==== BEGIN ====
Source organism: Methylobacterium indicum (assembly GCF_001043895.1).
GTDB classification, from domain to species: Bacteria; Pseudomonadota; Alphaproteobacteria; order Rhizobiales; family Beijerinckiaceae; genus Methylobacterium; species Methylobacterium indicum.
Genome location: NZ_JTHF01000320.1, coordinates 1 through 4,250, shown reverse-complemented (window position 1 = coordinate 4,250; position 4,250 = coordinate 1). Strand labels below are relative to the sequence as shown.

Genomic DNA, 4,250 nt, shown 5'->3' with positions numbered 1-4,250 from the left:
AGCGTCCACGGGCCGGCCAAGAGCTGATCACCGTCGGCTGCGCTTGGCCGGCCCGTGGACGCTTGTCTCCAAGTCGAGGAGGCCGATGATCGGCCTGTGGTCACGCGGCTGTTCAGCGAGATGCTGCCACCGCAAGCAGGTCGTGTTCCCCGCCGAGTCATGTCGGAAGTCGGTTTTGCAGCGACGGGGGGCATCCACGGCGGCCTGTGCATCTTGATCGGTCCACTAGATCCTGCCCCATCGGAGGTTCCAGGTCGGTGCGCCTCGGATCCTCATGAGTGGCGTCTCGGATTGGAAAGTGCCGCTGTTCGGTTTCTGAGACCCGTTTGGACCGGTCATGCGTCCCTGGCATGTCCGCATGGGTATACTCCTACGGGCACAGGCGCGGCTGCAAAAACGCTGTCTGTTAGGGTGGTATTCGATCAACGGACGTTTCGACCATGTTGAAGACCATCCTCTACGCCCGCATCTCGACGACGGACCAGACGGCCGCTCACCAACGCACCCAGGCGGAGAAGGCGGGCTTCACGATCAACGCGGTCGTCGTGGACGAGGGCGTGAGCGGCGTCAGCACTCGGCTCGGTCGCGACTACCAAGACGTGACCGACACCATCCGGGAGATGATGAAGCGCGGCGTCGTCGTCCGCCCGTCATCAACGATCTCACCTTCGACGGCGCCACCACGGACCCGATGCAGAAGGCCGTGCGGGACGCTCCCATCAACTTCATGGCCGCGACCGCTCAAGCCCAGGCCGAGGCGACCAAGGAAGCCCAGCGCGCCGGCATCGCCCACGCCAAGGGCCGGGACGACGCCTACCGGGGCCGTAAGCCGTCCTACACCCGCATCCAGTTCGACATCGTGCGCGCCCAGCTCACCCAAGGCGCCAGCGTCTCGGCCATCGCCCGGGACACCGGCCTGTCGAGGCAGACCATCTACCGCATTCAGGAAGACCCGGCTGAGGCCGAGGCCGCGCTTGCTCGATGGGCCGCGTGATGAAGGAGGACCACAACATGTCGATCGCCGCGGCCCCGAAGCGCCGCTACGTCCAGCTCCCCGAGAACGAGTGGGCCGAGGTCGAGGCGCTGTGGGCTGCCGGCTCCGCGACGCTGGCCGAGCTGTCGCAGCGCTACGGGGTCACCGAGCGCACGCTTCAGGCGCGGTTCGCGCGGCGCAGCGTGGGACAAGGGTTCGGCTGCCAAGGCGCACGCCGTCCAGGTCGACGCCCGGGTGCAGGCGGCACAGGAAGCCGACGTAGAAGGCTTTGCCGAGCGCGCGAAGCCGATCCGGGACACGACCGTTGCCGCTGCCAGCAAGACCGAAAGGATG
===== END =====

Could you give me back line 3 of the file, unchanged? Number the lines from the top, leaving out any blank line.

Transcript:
Genome location: NZ_JTHF01000320.1, coordinates 1 through 4,250, shown reverse-complemented (window position 1 = coordinate 4,250; position 4,250 = coordinate 1). Strand labels below are relative to the sequence as shown.